Pakistan's progress in the Champions Trophy so far looks ominously similar to their journey in the 1992 World Cup.
Back then, Pakistan had stumbled into the final after being rescued by a washed-out game against England, disastrous gambits of rival captains--New Zealand's Martin Crowe rested himself in the semi-final-- and some other results that went their way, like the unexpected exit of Australia in the league stages.
But, when it came to the crunch games, Pakistan morphed from scared kittens to roaring tigers, ending in their famous victory in the finals against England.
Pakistan are riding a similar cycle this Champions Trophy. Starting as the underdogs--they are ranked at the bottom of the heap-- with a team that has faces that many won't recognise outside Islamabad, they have suddenly turned into a formidable bowling unit.
Their spinners are enticing rival batsmen into their web of leg and off-cutters and the pacers are generating a lot of reverse swing in the middle overs, choking the run flow and thus putting pressure on the rival batsmen. No wonder, except for India, every team has struggled to score against Pakistan.
There are two distinct similarities between Pakistan of 2017 and Pakistan of 1992. One, it is relying on rookies, who, like Inzamam ul Haq back then, are gathering the day for them. Two, their bowlers are going flat out to get the opponents bowled out, reminding fans of Imran Khan's famous advice to his bowlers to not worry about no-balls and go for the jugular.
Like in 1992, when Inzamam's induction revived the comatose batting lineup, Fakhar Zaman has suddenly made the top order look dangerous.
Any other team would have been wary of throwing a 27-year-old debutant at the deep end of the pool in a tournament like the Champions Trophy. But, faced with a sink-or-swim scenario, Zaman was given his first game at the international level against South Africa. Since then, Zaman has played as if he is in a hurry to make up for the delayed debut, scoring almost as an opener against some of the top bowlers of the world.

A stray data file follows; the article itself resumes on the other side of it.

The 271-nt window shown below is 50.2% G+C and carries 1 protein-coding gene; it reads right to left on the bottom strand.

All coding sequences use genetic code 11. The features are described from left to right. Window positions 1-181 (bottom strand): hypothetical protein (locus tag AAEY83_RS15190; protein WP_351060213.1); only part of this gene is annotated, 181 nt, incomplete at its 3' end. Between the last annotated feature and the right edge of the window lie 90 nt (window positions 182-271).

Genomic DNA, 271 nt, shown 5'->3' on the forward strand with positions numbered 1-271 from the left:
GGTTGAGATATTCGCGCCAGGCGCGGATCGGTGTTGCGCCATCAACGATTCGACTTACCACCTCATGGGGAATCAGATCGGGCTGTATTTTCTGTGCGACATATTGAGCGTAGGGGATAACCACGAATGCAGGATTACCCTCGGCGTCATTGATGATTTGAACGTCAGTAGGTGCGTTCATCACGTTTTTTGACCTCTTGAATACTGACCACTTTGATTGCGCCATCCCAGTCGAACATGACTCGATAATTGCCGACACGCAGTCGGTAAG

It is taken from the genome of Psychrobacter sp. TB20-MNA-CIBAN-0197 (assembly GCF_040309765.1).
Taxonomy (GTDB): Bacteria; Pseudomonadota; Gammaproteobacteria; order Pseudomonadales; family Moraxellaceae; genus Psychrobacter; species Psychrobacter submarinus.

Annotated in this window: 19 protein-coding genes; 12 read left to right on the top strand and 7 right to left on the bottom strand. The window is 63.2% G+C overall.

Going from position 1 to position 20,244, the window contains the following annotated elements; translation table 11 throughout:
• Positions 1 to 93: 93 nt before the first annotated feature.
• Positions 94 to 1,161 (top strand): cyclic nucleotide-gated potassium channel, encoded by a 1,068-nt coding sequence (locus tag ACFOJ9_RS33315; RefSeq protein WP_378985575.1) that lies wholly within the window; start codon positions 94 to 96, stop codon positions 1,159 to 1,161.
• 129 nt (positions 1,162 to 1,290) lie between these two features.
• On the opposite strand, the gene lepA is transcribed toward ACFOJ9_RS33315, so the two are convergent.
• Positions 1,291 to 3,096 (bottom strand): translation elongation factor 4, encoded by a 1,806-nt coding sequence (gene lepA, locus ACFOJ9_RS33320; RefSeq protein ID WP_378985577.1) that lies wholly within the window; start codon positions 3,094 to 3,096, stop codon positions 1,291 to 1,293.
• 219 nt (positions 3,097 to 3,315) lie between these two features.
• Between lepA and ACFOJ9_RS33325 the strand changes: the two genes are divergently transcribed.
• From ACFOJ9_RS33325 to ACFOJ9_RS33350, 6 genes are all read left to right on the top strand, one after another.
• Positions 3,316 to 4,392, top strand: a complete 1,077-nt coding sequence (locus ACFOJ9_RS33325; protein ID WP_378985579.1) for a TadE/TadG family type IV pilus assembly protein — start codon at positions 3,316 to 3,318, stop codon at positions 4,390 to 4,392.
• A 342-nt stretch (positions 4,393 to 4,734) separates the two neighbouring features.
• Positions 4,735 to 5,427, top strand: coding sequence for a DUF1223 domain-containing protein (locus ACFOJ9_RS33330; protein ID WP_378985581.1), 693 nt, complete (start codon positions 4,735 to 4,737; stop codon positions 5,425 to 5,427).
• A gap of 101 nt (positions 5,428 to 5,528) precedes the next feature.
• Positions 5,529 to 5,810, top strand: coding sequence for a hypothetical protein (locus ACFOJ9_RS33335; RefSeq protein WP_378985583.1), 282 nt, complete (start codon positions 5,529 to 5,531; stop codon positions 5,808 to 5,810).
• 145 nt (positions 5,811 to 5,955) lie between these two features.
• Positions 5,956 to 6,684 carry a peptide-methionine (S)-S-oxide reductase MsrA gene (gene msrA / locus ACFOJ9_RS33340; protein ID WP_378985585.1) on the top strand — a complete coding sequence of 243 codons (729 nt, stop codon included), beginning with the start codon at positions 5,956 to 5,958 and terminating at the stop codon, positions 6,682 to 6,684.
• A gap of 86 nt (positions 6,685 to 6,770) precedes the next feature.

Unexpectedly, Pakistan's bowling that looked club-class against India, has suddenly matured into a sharp, stingy group of spinners and reverse-swingers. On Wednesday, when they beat England, Pakistan were without Mohammad Amir and Wahab Riaz, whose fiery spell against Shane Watson in the 2015 World Cup looks like a distant memory. But, Rumman Raees--another rookie--and Hasan Ali stepped up to stifle England.
Cricket is a strange game. It takes just an inspirational innings or a dramatic performance to turn around the fortunes of a team. Sarfaraz Ahmed's gritty knock against Sri Lanka has apparently done that to Pakistan, making them believe in their ability and luck. They now have the momentum and the opportunity to win the tournament.
Pakistan has always relied on individual brilliance for victories. It has always benefitted from the sudden and unexpected arrival of a hero, created specifically for a particular game or a tournament. That is why they are the most unpredictable team in world cricket.
There is however one final frontier to cross for Pakistan. And it is called India.
India toyed with Pakistan in their first game, making their bowlers first spray the ball around and then hobble back to the dressing room with injured bodies and battered egos. And though India lost to Sri Lanka, its batting lineup has always looked formidable. The Indian batsmen have made 300-plus scores look child's play so far.
India have never lost to Pakistan in the final--or a knock-out game-- of a major tournament. The Men in Blue have always been the final slayers of Pakistan's ambitions in World Cups and other ICC tournament.
If the Champions Trophy resembles the 1992 World Cup for Pakistan, India could be reminded of the 1985 Benson & Hedges Cup in Australia, where they first knocked out Pakistan in the group stages and then dismantled them again in the finals.
But, before that, it is over to India vs Bangladesh.
Published Date: Jun 15, 2017 15:42 PM | Updated Date: Jun 15, 2017 15:42 PM